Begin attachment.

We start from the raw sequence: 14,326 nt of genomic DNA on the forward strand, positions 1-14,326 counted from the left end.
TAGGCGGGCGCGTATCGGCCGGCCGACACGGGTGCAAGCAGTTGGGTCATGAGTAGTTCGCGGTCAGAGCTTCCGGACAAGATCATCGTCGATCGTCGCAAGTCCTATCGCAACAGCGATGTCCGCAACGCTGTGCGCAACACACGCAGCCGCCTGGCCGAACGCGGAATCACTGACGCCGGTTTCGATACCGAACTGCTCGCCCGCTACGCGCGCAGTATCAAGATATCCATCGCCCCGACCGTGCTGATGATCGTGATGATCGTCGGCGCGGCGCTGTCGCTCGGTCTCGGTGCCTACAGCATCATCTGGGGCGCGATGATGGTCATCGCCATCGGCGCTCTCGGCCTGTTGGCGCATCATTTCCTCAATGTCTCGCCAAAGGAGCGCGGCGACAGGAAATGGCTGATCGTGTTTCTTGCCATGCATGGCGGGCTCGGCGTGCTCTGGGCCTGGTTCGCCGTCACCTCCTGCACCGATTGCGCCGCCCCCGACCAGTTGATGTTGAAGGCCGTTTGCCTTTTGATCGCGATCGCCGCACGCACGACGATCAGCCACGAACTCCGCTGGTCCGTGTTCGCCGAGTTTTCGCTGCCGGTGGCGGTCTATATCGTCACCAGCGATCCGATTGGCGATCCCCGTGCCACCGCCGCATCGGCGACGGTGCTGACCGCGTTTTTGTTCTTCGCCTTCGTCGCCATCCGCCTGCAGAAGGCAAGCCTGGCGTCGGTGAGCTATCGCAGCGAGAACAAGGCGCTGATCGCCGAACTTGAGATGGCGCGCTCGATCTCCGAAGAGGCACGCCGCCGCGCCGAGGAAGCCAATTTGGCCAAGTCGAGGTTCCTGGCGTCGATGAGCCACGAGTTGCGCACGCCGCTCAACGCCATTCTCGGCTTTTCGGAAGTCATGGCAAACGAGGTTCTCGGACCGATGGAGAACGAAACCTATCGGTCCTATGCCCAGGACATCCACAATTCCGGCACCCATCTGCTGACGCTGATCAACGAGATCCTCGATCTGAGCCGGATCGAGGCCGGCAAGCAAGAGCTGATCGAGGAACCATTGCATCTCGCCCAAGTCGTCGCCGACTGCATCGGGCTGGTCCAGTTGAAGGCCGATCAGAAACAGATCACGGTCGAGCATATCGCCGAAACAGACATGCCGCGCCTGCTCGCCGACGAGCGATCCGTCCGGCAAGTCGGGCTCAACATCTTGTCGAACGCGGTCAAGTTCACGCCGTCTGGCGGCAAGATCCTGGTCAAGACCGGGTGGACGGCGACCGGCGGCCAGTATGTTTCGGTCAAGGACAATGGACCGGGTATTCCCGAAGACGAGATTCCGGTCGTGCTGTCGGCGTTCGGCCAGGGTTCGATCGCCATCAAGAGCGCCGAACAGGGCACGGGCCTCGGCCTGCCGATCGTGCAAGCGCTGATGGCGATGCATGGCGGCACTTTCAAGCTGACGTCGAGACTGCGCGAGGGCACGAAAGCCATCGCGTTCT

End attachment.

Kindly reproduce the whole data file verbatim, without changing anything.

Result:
We start from the raw sequence: 14,326 nt of genomic DNA on the forward strand, positions 1-14,326 counted from the left end.
TAGGCGGGCGCGTATCGGCCGGCCGACACGGGTGCAAGCAGTTGGGTCATGAGTAGTTCGCGGTCAGAGCTTCCGGACAAGATCATCGTCGATCGTCGCAAGTCCTATCGCAACAGCGATGTCCGCAACGCTGTGCGCAACACACGCAGCCGCCTGGCCGAACGCGGAATCACTGACGCCGGTTTCGATACCGAACTGCTCGCCCGCTACGCGCGCAGTATCAAGATATCCATCGCCCCGACCGTGCTGATGATCGTGATGATCGTCGGCGCGGCGCTGTCGCTCGGTCTCGGTGCCTACAGCATCATCTGGGGCGCGATGATGGTCATCGCCATCGGCGCTCTCGGCCTGTTGGCGCATCATTTCCTCAATGTCTCGCCAAAGGAGCGCGGCGACAGGAAATGGCTGATCGTGTTTCTTGCCATGCATGGCGGGCTCGGCGTGCTCTGGGCCTGGTTCGCCGTCACCTCCTGCACCGATTGCGCCGCCCCCGACCAGTTGATGTTGAAGGCCGTTTGCCTTTTGATCGCGATCGCCGCACGCACGACGATCAGCCACGAACTCCGCTGGTCCGTGTTCGCCGAGTTTTCGCTGCCGGTGGCGGTCTATATCGTCACCAGCGATCCGATTGGCGATCCCCGTGCCACCGCCGCATCGGCGACGGTGCTGACCGCGTTTTTGTTCTTCGCCTTCGTCGCCATCCGCCTGCAGAAGGCAAGCCTGGCGTCGGTGAGCTATCGCAGCGAGAACAAGGCGCTGATCGCCGAACTTGAGATGGCGCGCTCGATCTCCGAAGAGGCACGCCGCCGCGCCGAGGAAGCCAATTTGGCCAAGTCGAGGTTCCTGGCGTCGATGAGCCACGAGTTGCGCACGCCGCTCAACGCCATTCTCGGCTTTTCGGAAGTCATGGCAAACGAGGTTCTCGGACCGATGGAGAACGAAACCTATCGGTCCTATGCCCAGGACATCCACAATTCCGGCACCCATCTGCTGACGCTGATCAACGAGATCCTCGATCTGAGCCGGATCGAGGCCGGCAAGCAAGAGCTGATCGAGGAACCATTGCATCTCGCCCAAGTCGTCGCCGACTGCATCGGGCTGGTCCAGTTGAAGGCCGATCAGAAACAGATCACGGTCGAGCATATCGCCGAAACAGACATGCCGCGCCTGCTCGCCGACGAGCGATCCGTCCGGCAAGTCGGGCTCAACATCTTGTCGAACGCGGTCAAGTTCACGCCGTCTGGCGGCAAGATCCTGGTCAAGACCGGGTGGACGGCGACCGGCGGCCAGTATGTTTCGGTCAAGGACAATGGACCGGGTATTCCCGAAGACGAGATTCCGGTCGTGCTGTCGGCGTTCGGCCAGGGTTCGATCGCCATCAAGAGCGCCGAACAGGGCACGGGCCTCGGCCTGCCGATCGTGCAAGCGCTGATGGCGATGCATGGCGGCACTTTCAAGCTGACGTCGAGACTGCGCGAGGGCACGAAAGCCATCGCGTTCT